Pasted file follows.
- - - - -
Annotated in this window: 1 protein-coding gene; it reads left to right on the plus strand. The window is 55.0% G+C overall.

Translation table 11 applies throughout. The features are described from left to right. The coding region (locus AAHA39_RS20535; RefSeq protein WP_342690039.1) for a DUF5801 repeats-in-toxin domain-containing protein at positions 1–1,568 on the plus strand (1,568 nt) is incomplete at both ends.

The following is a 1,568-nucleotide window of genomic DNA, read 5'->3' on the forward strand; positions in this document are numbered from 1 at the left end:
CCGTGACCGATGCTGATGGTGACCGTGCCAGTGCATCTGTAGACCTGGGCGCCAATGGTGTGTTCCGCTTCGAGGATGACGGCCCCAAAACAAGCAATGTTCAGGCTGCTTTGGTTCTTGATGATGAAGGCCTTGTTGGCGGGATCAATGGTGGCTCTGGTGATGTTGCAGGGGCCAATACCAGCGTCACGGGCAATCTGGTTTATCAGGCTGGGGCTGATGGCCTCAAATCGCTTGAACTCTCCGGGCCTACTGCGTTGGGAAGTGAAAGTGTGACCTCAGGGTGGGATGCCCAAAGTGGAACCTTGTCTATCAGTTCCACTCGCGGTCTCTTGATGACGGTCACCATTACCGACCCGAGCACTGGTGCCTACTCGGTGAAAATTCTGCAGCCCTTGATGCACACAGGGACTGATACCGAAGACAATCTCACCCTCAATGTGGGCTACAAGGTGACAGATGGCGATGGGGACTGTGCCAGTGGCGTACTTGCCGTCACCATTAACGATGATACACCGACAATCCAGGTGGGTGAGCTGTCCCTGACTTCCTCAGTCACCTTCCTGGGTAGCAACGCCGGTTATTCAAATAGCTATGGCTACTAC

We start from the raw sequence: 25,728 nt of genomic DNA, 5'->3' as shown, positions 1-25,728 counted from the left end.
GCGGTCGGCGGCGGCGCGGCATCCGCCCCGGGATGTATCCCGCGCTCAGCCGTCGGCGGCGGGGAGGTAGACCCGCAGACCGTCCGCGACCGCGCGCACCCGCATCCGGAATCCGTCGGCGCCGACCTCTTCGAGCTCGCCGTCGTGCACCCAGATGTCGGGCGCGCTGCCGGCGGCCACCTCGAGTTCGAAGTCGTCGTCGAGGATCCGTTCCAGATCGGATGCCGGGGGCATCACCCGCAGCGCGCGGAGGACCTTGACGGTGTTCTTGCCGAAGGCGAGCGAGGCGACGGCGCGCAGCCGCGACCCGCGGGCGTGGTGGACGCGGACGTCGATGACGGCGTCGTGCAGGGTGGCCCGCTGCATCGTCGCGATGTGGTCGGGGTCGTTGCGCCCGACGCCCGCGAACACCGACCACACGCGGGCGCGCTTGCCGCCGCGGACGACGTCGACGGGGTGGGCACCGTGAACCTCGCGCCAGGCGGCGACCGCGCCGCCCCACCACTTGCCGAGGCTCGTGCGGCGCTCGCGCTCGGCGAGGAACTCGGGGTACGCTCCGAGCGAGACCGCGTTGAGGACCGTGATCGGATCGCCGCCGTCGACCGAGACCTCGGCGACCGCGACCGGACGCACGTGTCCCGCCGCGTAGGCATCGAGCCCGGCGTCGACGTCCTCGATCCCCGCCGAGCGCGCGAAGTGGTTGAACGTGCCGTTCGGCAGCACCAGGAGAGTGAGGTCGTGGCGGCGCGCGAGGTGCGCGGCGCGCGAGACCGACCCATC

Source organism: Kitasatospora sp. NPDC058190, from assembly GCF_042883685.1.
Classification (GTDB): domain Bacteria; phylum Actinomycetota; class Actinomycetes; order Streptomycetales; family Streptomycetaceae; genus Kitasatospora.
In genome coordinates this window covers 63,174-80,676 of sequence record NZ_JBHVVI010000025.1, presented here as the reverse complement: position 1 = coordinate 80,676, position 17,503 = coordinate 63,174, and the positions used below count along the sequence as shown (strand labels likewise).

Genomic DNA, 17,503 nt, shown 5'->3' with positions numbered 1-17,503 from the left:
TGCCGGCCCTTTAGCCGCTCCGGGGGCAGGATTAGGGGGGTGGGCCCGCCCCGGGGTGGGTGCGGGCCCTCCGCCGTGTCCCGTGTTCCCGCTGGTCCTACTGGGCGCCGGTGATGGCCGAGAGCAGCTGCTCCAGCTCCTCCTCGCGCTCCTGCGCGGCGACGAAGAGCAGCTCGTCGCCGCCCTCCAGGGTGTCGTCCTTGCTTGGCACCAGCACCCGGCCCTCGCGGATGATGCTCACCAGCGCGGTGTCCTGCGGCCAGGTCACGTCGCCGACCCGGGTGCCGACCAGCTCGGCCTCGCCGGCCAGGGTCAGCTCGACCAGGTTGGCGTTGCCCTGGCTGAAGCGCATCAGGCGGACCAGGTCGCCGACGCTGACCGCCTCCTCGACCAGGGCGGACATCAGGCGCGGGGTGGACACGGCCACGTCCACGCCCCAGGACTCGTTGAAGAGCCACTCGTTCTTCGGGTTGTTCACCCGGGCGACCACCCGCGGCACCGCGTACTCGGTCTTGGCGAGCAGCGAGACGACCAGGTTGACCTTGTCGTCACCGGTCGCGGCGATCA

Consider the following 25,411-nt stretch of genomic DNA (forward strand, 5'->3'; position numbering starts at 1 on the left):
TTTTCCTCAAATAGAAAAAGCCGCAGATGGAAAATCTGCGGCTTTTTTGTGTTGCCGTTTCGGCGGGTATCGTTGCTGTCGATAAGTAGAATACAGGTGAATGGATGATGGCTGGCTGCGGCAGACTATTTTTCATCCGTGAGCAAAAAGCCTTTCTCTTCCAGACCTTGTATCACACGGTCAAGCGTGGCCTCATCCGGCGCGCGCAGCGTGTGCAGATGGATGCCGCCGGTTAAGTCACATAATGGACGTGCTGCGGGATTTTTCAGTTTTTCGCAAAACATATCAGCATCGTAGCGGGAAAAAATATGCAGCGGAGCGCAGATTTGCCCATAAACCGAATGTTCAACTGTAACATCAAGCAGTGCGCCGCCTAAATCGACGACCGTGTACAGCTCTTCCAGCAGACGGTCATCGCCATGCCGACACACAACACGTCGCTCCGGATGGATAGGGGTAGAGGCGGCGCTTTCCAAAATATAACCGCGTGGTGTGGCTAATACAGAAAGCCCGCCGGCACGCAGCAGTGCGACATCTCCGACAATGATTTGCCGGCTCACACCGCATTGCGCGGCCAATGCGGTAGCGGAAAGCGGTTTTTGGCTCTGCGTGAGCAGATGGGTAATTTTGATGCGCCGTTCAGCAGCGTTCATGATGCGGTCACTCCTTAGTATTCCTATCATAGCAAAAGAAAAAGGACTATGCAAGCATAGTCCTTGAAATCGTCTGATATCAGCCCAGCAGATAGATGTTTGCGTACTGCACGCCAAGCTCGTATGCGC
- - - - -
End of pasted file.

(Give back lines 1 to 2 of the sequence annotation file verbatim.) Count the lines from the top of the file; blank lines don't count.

Annotated in this window: 1 protein-coding gene; it reads left to right on the plus strand. The window is 55.0% G+C overall.

Translation table 11 applies throughout. The features are described from left to right. The coding region (locus AAHA39_RS20535; RefSeq protein WP_342690039.1) for a DUF5801 repeats-in-toxin domain-containing protein at positions 1–1,568 on the plus strand (1,568 nt) is incomplete at both ends.